A kicking, screaming short ball, too fast and too close to the batsman for a proper response. Was he cutting, punching, or defending? It seemed an awkward and only partially intentional combination of all three, and before he knew it Virat Kohli was gone, caught at first slip.
Two genuine quicks sharing the new ball, another waiting to bowl. A fast, bouncy pitch, and a picturesque backdrop, in this case the Beausejour Hills with a manually operated scoreboard in front of it, saying 19 for 2. This, belatedly, was an echo of the West Indies that cricket fans have known and loved.
Miguel Cummins had been in the squad since the first Test, but had only been part of their attack since the second. Alzarri Joseph had been in the squad since the second Test, but was only now making his debut, and was only now getting to bounce out India’s captain and best batsman. On the final day of the Sabina Park Test, West Indies had glimpsed a middle order with the potential to serve them for a long time. Now they were seeing, possibly, a pace attack take shape.
Shannon Gabriel had struck first getting Shikhar Dhawan caught down the leg side, experiencing the stroke of luck his bowling has deserved all series. At the other end, Joseph gave the world a first glimpse – at senior level – of the effortless pace his lanky, loose-limbed frame could generate. He greeted Kohli with a bouncer that left him on his backside, foreshadowing the dismissal that was to come.
Later, Cummins would come on and bowl just as quick, almost none of his pace coming from his shuffling run-up and almost all of it generated by the final thrust of shoulder and arm, and attack the throats of KL Rahul and Ajinkya Rahane. They popped three balls in the general direction of short leg. There was no fielder in place the first time, and the ball eluded him narrowly the next two times. India, playing with only five batsmen for the third time in the series – and on this occasion shuffling two of them out of position – were being seriously tested for the first time, from both ends, with little respite.
It wasn’t all short and brutal. In the second session, West Indies’ seamers came out with an entirely different plan, and tested India’s patience in the corridor. Jason Holder, who has done this all series, was expected to bowl this way, but perhaps not Joseph in his first Test. He bowled eleven straight dot balls to Rohit Sharma after lunch, the bulk of them outside off stump, on a good length or just short of it, and bat came feeling for ball against the 12th ball, which straightened just enough to take the edge.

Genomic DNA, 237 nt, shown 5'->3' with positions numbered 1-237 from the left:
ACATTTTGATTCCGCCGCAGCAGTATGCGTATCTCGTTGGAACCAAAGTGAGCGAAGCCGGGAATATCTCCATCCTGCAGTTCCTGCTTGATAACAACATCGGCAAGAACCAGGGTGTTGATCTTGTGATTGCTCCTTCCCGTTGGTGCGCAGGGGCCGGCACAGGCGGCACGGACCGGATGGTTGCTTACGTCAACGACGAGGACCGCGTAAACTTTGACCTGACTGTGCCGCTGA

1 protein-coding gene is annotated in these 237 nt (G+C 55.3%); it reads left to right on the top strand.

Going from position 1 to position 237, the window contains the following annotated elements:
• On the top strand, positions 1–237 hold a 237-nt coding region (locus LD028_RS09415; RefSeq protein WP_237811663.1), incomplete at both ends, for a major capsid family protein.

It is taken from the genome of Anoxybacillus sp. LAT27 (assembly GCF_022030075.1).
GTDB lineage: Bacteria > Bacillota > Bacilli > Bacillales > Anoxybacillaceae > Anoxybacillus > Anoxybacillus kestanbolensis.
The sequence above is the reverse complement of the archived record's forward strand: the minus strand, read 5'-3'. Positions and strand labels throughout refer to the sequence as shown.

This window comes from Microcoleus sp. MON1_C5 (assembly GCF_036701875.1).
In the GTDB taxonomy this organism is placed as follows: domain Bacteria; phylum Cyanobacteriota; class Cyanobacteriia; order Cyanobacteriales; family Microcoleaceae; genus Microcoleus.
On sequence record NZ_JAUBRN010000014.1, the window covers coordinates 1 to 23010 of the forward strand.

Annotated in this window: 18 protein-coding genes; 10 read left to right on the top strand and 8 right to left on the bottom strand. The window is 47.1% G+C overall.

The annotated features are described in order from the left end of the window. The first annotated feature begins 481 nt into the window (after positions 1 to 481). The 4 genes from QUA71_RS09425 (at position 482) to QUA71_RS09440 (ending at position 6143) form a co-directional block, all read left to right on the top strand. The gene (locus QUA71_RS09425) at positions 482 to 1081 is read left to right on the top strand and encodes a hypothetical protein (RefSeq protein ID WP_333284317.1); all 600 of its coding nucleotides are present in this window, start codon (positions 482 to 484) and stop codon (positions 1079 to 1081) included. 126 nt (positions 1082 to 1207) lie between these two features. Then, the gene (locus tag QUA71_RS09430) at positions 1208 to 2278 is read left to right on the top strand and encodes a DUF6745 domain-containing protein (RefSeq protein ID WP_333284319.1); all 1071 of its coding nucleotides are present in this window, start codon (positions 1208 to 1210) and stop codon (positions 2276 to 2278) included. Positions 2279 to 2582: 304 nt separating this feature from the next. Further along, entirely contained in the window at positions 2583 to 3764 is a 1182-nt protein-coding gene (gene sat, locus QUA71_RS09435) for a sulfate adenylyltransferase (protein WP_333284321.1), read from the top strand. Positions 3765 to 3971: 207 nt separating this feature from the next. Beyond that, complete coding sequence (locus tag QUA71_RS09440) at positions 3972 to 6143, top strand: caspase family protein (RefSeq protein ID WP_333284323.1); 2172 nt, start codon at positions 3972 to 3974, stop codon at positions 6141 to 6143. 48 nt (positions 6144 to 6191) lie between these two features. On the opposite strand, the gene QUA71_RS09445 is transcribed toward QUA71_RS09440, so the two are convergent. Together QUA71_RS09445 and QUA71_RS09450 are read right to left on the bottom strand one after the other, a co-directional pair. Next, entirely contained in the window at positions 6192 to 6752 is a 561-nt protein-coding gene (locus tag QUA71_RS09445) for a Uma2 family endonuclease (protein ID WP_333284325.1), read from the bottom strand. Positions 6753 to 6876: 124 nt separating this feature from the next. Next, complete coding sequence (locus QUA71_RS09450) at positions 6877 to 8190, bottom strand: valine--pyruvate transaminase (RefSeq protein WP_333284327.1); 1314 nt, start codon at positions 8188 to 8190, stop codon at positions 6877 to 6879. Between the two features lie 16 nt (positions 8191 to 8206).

West Indies had three genuine fast bowlers and a medium-paced fourth seamer, and all of them were doing their bit. They were bowling on the quickest surface of the series. Yet, by the end of the day, their busiest bowler was their offspinner, Roston Chase. At stumps, his figures read 23-8-38-2.
Shortly before lunch, Chase had dismissed Rahul against the run of play. His best work, however, came between lunch and tea, when he sent down an eight-over spell that only cost his side nine runs and built enough frustration to pry out India’s last specialist batsman, Rahane.
In that spell, Chase bowled quickish offbreaks on a stump-to-stump line, with the leg side heavily guarded. The six leg-side fielders were, typically, a short leg, a mid-on who would occasionally drop back to long-on, two midwickets – one straighter and close to the bat, the other squarer and slightly deeper – square leg and short fine leg. The only fielders on the off side were mid-off, extra cover and slip.
Given the situation they were in, and Chase’s line, India couldn’t risk the sweep, particularly on a bouncy pitch with short fine leg waiting for the top edge. This allowed West Indies to suffocate India further with square leg saving the single rather than stationed on the boundary.
Of the 39 balls Chase bowled to Rahane and R Ashwin between lunch and tea, the batsmen played 20 into the leg side, for five runs, and 18 into the off side – 15 of them either towards mid-off or cover – for four runs. Chase hardly overpitched, and almost never dropped short enough to cut through the vacant region stretching from point to third man, or to pull over square leg.
Something had to give and it was Rahane’s patience. Over the course of Chase’s spell, he had gone from 32 off 96 balls to 35 off 132. Out came the sweep, against a slow, loopy delivery that was a full toss if he hit it and a yorker if he missed. It was either the wrong ball for the sweep – its steep downward trajectory minimising the horizontal bat’s margin for error – or just poor execution. The ball dipped, eluded Rahane’s bat, and bowled him. India were 126 for 5.
On a first-day pitch with little help for his offspin, Chase had done far more than anyone may have expected. He gave nothing away, bowled more overs than anyone else, and allowed the quicks to bowl shorter, sharper spells.
West Indies may have found a group of promising fast bowlers, though no one at this stage would be silly enough to compare any of them to the greats of the 1980s. But they may just have unearthed a tall, restrictive offspinner not unlike Roger Harper. In the West Indies side he played for, Harper only needed to bowl around 15 overs an innings, but performed that task admirably, ending up as his team’s most economical bowler of the 80s while maintaining a sub-30 bowling average.
On Tuesday’s evidence, Chase could do a similar job with the ball while offering far more with the bat. If West Indies build on the promise of their fast bowlers, they might yet assemble a consistently dangerous Test-match attack.